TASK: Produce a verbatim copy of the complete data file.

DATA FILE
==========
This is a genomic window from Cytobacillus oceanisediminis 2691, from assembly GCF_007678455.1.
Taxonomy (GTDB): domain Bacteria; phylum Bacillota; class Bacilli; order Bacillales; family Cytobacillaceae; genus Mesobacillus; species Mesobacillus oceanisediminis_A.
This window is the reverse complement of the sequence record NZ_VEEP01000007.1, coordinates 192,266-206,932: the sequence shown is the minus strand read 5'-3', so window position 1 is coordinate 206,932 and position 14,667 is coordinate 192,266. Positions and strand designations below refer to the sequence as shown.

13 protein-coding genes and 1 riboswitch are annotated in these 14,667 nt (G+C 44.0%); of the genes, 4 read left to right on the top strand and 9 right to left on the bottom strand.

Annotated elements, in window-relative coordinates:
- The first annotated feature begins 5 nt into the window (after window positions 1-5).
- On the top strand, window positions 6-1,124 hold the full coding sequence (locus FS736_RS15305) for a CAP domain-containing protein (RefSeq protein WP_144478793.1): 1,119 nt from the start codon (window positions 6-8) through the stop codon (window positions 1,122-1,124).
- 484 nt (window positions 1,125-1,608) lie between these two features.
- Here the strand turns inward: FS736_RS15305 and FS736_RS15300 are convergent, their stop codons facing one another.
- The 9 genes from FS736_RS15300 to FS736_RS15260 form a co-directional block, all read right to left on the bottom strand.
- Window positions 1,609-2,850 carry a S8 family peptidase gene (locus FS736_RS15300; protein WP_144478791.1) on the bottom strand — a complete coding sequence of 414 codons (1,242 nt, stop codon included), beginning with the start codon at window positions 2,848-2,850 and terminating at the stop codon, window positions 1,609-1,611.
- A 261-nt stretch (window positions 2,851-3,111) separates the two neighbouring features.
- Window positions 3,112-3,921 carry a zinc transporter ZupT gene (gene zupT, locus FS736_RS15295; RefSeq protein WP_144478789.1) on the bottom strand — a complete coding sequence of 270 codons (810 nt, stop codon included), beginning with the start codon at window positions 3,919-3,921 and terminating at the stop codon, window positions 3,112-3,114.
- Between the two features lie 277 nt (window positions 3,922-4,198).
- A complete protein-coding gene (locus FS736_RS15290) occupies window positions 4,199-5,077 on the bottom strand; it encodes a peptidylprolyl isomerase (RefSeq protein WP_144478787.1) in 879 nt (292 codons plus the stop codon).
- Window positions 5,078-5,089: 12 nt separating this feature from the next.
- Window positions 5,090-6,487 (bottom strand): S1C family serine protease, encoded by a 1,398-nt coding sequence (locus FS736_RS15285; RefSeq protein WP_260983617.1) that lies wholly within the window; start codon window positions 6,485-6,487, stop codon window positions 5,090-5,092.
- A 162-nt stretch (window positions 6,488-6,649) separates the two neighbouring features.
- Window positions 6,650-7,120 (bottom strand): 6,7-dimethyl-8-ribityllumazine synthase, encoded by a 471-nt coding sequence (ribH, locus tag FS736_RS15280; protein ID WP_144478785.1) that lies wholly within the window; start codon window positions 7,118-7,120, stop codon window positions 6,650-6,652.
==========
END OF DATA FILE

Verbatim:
This is a genomic window from Cytobacillus oceanisediminis 2691, from assembly GCF_007678455.1.
Taxonomy (GTDB): domain Bacteria; phylum Bacillota; class Bacilli; order Bacillales; family Cytobacillaceae; genus Mesobacillus; species Mesobacillus oceanisediminis_A.
This window is the reverse complement of the sequence record NZ_VEEP01000007.1, coordinates 192,266-206,932: the sequence shown is the minus strand read 5'-3', so window position 1 is coordinate 206,932 and position 14,667 is coordinate 192,266. Positions and strand designations below refer to the sequence as shown.

13 protein-coding genes and 1 riboswitch are annotated in these 14,667 nt (G+C 44.0%); of the genes, 4 read left to right on the top strand and 9 right to left on the bottom strand.

Annotated elements, in window-relative coordinates:
- The first annotated feature begins 5 nt into the window (after window positions 1-5).
- On the top strand, window positions 6-1,124 hold the full coding sequence (locus FS736_RS15305) for a CAP domain-containing protein (RefSeq protein WP_144478793.1): 1,119 nt from the start codon (window positions 6-8) through the stop codon (window positions 1,122-1,124).
- 484 nt (window positions 1,125-1,608) lie between these two features.
- Here the strand turns inward: FS736_RS15305 and FS736_RS15300 are convergent, their stop codons facing one another.
- The 9 genes from FS736_RS15300 to FS736_RS15260 form a co-directional block, all read right to left on the bottom strand.
- Window positions 1,609-2,850 carry a S8 family peptidase gene (locus FS736_RS15300; protein WP_144478791.1) on the bottom strand — a complete coding sequence of 414 codons (1,242 nt, stop codon included), beginning with the start codon at window positions 2,848-2,850 and terminating at the stop codon, window positions 1,609-1,611.
- A 261-nt stretch (window positions 2,851-3,111) separates the two neighbouring features.
- Window positions 3,112-3,921 carry a zinc transporter ZupT gene (gene zupT, locus FS736_RS15295; RefSeq protein WP_144478789.1) on the bottom strand — a complete coding sequence of 270 codons (810 nt, stop codon included), beginning with the start codon at window positions 3,919-3,921 and terminating at the stop codon, window positions 3,112-3,114.
- Between the two features lie 277 nt (window positions 3,922-4,198).
- A complete protein-coding gene (locus FS736_RS15290) occupies window positions 4,199-5,077 on the bottom strand; it encodes a peptidylprolyl isomerase (RefSeq protein WP_144478787.1) in 879 nt (292 codons plus the stop codon).
- Window positions 5,078-5,089: 12 nt separating this feature from the next.
- Window positions 5,090-6,487 (bottom strand): S1C family serine protease, encoded by a 1,398-nt coding sequence (locus FS736_RS15285; RefSeq protein WP_260983617.1) that lies wholly within the window; start codon window positions 6,485-6,487, stop codon window positions 5,090-5,092.
- A 162-nt stretch (window positions 6,488-6,649) separates the two neighbouring features.
- Window positions 6,650-7,120 (bottom strand): 6,7-dimethyl-8-ribityllumazine synthase, encoded by a 471-nt coding sequence (ribH, locus tag FS736_RS15280; protein ID WP_144478785.1) that lies wholly within the window; start codon window positions 7,118-7,120, stop codon window positions 6,650-6,652.